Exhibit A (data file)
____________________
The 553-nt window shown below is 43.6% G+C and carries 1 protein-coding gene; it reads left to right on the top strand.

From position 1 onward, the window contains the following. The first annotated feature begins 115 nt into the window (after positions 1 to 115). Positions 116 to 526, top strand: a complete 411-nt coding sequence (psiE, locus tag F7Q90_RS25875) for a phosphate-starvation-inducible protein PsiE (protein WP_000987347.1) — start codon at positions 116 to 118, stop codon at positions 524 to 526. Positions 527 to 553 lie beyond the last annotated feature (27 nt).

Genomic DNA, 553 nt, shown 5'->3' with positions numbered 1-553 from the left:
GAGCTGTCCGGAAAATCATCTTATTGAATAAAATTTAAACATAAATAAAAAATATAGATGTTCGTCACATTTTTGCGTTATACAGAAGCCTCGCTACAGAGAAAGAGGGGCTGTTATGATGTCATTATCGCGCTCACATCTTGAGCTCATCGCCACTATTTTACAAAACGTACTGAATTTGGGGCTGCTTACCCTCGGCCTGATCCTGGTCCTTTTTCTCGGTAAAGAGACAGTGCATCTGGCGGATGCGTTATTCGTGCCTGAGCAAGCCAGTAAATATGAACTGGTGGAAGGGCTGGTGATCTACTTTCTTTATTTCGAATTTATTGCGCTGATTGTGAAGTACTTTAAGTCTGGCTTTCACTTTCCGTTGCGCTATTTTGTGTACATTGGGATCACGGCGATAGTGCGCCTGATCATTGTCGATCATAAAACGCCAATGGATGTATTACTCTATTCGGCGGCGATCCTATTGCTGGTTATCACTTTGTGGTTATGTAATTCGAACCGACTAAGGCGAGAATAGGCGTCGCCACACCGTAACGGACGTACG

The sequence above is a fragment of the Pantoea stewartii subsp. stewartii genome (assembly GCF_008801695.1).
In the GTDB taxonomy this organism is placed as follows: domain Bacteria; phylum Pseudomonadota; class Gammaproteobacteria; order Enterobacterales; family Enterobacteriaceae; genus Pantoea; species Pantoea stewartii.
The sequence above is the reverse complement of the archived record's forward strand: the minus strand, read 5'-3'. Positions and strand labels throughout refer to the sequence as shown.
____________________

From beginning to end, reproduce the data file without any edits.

The 553-nt window shown below is 43.6% G+C and carries 1 protein-coding gene; it reads left to right on the top strand.

From position 1 onward, the window contains the following. The first annotated feature begins 115 nt into the window (after positions 1 to 115). Positions 116 to 526, top strand: a complete 411-nt coding sequence (psiE, locus tag F7Q90_RS25875) for a phosphate-starvation-inducible protein PsiE (protein WP_000987347.1) — start codon at positions 116 to 118, stop codon at positions 524 to 526. Positions 527 to 553 lie beyond the last annotated feature (27 nt).

Genomic DNA, 553 nt, shown 5'->3' with positions numbered 1-553 from the left:
GAGCTGTCCGGAAAATCATCTTATTGAATAAAATTTAAACATAAATAAAAAATATAGATGTTCGTCACATTTTTGCGTTATACAGAAGCCTCGCTACAGAGAAAGAGGGGCTGTTATGATGTCATTATCGCGCTCACATCTTGAGCTCATCGCCACTATTTTACAAAACGTACTGAATTTGGGGCTGCTTACCCTCGGCCTGATCCTGGTCCTTTTTCTCGGTAAAGAGACAGTGCATCTGGCGGATGCGTTATTCGTGCCTGAGCAAGCCAGTAAATATGAACTGGTGGAAGGGCTGGTGATCTACTTTCTTTATTTCGAATTTATTGCGCTGATTGTGAAGTACTTTAAGTCTGGCTTTCACTTTCCGTTGCGCTATTTTGTGTACATTGGGATCACGGCGATAGTGCGCCTGATCATTGTCGATCATAAAACGCCAATGGATGTATTACTCTATTCGGCGGCGATCCTATTGCTGGTTATCACTTTGTGGTTATGTAATTCGAACCGACTAAGGCGAGAATAGGCGTCGCCACACCGTAACGGACGTACG

The sequence above is a fragment of the Pantoea stewartii subsp. stewartii genome (assembly GCF_008801695.1).
In the GTDB taxonomy this organism is placed as follows: domain Bacteria; phylum Pseudomonadota; class Gammaproteobacteria; order Enterobacterales; family Enterobacteriaceae; genus Pantoea; species Pantoea stewartii.
The sequence above is the reverse complement of the archived record's forward strand: the minus strand, read 5'-3'. Positions and strand labels throughout refer to the sequence as shown.